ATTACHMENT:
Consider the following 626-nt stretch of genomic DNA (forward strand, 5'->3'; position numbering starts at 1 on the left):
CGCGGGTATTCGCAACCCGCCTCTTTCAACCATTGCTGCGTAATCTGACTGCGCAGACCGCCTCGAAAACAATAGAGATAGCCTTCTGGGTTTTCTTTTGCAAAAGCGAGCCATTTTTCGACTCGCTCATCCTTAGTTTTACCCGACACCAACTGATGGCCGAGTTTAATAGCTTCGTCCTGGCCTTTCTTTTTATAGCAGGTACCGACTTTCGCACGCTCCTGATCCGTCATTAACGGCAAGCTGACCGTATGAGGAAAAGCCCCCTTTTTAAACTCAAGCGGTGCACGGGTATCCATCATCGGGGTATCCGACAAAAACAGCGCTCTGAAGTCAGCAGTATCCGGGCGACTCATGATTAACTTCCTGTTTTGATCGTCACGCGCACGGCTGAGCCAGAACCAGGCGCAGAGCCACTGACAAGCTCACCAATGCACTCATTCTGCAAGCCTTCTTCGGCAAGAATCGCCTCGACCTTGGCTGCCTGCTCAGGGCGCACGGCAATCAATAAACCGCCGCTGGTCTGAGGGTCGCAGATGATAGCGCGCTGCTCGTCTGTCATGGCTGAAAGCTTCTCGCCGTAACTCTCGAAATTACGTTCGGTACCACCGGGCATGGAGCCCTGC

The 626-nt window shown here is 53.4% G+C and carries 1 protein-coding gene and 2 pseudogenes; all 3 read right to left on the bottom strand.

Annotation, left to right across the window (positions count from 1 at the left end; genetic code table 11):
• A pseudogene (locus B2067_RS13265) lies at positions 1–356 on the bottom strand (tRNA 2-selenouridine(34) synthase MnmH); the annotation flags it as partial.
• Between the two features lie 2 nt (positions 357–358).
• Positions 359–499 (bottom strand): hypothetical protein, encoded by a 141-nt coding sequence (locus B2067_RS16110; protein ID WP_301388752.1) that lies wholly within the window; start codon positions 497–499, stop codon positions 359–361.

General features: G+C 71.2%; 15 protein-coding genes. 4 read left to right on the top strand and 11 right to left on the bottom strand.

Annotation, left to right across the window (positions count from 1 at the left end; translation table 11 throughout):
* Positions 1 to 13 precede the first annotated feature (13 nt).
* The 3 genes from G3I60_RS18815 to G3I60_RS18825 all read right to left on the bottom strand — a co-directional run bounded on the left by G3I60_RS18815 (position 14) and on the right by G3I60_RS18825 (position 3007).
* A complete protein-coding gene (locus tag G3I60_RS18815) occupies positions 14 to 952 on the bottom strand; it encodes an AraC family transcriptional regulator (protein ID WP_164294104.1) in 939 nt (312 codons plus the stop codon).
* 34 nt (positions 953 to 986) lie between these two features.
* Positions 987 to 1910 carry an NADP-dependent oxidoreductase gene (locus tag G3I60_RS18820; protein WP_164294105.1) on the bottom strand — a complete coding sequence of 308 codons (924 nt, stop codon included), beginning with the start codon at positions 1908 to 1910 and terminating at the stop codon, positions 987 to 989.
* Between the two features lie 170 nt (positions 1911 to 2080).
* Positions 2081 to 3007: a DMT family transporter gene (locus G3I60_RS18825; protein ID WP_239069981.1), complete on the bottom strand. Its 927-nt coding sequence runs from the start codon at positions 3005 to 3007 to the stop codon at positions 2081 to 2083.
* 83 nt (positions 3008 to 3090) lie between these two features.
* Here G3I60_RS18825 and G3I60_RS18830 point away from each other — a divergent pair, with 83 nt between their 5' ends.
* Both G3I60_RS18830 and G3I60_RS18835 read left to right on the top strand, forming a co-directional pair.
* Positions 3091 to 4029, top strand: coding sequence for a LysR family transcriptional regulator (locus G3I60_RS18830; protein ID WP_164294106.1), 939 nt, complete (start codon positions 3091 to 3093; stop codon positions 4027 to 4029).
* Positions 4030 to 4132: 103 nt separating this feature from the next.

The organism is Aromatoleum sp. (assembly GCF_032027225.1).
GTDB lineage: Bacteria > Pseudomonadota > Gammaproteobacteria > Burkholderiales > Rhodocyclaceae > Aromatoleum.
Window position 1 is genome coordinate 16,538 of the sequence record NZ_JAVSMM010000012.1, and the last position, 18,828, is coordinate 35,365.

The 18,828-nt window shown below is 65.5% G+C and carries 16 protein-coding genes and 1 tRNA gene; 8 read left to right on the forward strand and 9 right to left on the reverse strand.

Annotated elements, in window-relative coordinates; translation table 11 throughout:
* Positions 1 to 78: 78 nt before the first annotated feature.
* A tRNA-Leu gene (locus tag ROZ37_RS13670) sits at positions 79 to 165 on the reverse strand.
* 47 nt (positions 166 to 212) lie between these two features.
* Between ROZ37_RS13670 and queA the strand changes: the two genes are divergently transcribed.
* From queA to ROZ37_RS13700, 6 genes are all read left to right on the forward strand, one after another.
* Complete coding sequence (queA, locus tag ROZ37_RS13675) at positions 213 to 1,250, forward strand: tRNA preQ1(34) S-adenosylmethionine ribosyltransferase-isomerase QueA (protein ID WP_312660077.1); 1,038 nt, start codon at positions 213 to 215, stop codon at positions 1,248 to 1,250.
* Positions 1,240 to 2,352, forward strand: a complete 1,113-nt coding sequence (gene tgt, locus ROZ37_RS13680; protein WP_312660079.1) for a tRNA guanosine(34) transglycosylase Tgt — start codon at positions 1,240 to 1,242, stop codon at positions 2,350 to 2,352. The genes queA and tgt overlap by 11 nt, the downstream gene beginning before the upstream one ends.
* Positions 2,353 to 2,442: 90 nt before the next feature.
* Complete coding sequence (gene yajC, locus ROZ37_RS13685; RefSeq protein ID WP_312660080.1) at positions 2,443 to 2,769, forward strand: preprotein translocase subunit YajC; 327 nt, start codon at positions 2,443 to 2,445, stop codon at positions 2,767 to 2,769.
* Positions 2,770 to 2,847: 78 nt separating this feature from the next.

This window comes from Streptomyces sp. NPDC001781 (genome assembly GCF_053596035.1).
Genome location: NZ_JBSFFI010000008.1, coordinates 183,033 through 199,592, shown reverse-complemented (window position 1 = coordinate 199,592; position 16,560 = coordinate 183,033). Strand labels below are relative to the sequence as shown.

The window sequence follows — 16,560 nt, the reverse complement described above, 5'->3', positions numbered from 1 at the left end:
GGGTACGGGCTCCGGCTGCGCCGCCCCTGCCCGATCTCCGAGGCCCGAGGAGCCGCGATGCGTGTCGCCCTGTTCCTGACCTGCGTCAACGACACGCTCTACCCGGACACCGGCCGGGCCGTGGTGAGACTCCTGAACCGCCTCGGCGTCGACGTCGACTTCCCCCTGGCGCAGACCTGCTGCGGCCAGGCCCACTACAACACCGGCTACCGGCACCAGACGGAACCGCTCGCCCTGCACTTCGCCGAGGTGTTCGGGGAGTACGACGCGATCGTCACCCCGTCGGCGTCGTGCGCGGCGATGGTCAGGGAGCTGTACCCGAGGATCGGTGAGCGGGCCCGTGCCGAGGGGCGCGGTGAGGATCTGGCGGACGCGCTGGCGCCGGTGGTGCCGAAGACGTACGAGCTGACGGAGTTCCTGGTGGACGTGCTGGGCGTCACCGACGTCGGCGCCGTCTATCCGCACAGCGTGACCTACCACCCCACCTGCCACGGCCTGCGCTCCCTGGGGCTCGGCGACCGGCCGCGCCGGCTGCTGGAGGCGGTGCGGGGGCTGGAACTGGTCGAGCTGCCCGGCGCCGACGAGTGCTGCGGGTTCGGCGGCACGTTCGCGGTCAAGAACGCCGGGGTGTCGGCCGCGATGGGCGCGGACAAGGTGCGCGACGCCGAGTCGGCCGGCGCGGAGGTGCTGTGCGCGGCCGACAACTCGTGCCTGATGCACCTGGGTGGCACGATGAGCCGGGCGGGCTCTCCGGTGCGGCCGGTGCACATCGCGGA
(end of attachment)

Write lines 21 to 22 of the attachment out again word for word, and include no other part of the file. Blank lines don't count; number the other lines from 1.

* Positions 4030 to 4132: 103 nt separating this feature from the next.

The organism is Aromatoleum sp. (assembly GCF_032027225.1).